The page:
Painted in 1996
“Quite a few of my paintings come from the research that I’m doing on another painting. By the time I finish a painting, I have an idea for my next painting. “Celebration” started just that way. I was downtown going through some of the thousands of old photographs in the State’s collection, which was a very time consuming process. Nowadays all you have to do is get online and they are all there for you to see. Back then, as I was going through all of the old photographs of downtown Salt Lake I came across one particular photograph of the Salt Lake Temple with an American flag that hung on the south side of the temple (see photo below).”
“The photograph was very intriguing, and it brought to mind several questions. There was no explanation on the photograph as to why the flag was there. Nor why the flag was seemingly backwards. So I called Bill Slaughter, a Church historian, to see if he knew anything about it, which of course he did. Bill told me the flag was hung in 1896 to celebrate Utah’s statehood, and it was not hung backwards as I had thought. There was just no protocol on how to hang the United States flag until after the turn of the century.”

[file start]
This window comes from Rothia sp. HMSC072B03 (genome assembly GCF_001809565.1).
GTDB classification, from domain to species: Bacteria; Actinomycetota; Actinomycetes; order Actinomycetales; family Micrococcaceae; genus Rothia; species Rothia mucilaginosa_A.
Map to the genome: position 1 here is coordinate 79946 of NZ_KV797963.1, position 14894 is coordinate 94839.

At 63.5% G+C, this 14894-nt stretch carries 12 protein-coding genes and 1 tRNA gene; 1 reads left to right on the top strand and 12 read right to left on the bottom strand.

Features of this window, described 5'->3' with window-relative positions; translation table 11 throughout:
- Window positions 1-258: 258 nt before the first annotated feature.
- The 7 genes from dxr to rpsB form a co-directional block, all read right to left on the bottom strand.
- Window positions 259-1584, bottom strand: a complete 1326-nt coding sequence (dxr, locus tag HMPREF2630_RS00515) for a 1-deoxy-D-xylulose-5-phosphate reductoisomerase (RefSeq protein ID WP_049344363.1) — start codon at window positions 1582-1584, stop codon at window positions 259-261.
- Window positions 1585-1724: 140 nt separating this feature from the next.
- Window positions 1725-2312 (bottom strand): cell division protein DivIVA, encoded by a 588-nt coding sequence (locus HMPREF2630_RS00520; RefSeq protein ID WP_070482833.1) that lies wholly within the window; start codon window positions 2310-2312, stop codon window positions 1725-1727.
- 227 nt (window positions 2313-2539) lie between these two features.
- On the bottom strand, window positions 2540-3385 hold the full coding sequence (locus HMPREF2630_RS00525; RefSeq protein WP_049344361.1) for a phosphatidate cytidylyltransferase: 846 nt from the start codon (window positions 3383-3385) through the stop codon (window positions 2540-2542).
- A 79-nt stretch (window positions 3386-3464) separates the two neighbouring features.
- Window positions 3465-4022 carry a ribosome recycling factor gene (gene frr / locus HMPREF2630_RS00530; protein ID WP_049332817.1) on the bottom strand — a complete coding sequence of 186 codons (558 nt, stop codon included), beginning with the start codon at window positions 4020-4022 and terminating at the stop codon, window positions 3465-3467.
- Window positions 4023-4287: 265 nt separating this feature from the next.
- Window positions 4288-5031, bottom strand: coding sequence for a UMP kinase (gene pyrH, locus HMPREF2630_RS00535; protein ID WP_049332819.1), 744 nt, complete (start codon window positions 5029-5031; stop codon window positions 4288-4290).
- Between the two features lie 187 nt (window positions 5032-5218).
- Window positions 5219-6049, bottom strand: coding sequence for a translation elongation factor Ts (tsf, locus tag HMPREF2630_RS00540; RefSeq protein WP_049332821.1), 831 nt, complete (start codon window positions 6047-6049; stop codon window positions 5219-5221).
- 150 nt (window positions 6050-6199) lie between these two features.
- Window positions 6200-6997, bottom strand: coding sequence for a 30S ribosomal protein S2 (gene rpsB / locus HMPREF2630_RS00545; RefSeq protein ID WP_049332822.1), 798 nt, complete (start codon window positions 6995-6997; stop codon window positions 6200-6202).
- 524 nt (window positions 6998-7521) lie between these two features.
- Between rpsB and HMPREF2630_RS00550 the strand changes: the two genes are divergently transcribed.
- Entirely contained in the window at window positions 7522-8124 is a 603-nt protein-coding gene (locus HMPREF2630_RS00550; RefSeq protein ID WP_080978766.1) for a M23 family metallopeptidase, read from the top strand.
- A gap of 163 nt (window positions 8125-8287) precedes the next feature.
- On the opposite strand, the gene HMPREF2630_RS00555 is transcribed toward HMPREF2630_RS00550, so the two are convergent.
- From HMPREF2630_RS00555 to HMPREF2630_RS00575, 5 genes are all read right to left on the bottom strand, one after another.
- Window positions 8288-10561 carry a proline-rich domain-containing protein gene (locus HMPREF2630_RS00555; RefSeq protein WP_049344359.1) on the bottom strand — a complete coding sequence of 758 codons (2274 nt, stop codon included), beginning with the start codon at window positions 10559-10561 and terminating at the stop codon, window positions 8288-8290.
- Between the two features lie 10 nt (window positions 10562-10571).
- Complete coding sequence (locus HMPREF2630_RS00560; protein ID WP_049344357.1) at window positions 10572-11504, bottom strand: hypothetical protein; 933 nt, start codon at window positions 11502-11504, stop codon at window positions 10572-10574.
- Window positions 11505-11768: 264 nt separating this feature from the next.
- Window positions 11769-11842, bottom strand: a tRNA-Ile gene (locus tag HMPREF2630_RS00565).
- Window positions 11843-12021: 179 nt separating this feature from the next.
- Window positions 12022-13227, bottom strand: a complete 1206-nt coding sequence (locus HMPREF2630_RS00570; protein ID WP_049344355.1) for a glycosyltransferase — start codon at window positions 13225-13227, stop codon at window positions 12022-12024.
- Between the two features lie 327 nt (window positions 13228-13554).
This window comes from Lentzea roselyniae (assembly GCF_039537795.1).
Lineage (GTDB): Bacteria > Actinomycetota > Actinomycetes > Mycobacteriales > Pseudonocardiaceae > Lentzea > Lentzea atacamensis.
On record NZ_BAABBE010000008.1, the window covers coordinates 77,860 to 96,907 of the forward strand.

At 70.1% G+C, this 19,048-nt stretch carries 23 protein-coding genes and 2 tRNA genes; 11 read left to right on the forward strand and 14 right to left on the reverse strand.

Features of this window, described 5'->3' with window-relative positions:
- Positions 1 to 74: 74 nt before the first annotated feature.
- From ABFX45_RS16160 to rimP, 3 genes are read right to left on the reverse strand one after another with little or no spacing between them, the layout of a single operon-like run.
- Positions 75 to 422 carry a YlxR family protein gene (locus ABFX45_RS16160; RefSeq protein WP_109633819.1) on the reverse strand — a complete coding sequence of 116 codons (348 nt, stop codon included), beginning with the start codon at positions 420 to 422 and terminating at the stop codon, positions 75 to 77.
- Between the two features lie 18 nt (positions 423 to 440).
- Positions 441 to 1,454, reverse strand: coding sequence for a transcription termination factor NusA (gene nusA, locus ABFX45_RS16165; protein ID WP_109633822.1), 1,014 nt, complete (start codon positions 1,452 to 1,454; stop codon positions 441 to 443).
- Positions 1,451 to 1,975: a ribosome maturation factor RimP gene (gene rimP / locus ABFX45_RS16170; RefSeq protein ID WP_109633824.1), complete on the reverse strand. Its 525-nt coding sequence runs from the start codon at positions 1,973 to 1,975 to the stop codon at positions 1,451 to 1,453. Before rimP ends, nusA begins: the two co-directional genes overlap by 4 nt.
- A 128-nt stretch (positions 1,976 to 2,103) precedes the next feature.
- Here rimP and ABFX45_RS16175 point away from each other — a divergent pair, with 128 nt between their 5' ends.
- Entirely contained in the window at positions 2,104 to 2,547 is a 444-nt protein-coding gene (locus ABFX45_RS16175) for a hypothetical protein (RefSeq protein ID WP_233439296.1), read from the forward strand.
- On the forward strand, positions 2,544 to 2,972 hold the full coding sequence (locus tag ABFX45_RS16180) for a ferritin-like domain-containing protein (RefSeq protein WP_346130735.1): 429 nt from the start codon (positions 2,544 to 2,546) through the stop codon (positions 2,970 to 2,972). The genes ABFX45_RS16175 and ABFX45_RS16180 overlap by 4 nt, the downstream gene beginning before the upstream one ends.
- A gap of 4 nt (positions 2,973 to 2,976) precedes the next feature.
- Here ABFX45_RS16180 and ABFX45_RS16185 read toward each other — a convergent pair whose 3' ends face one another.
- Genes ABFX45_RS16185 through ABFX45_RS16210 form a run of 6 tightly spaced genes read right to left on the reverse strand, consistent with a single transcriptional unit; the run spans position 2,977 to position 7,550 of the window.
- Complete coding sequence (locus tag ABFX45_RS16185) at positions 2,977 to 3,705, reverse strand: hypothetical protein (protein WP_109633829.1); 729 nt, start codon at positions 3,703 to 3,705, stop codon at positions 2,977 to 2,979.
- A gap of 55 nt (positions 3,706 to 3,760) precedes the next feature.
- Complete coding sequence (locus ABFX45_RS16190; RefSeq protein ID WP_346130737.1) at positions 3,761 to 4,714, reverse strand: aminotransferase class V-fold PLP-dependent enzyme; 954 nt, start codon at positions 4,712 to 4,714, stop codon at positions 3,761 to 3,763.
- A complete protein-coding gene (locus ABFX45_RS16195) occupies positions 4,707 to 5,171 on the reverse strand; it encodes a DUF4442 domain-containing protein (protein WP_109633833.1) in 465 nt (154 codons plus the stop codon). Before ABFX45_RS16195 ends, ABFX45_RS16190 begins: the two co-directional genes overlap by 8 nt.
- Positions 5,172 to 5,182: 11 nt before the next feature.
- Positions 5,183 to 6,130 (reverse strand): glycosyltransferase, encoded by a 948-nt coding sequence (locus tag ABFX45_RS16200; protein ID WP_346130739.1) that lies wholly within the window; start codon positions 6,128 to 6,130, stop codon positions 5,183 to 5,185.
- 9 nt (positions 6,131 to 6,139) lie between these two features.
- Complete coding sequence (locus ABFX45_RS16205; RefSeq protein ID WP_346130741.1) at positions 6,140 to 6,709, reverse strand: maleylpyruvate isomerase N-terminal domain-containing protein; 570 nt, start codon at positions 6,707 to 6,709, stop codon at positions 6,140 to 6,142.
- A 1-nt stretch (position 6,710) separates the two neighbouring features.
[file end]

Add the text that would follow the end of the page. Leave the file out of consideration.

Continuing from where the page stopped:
“I was very fortunate to be able to interview a woman whose mother, when she was very young, helped to sew that very special American flag. She told me that the stripes were 6 feet tall and the stars were each about a foot tall. She also said the flag was sewn on only one side such that it could be hung in only the one direction.”
“Utah received statehood in January 1896 and the flag hung on the temple for the entire year in “Celebration.” There are several photographs of it, one of which must have been later in the year because you can see several holes and worn spots in the flag.”
“Larry and Gail Miller purchased this painting because of their love of pioneer heritage. And they enjoyed telling the story of why the flag was hung seemingly backwards.”
To purchase prints of this painting, click here.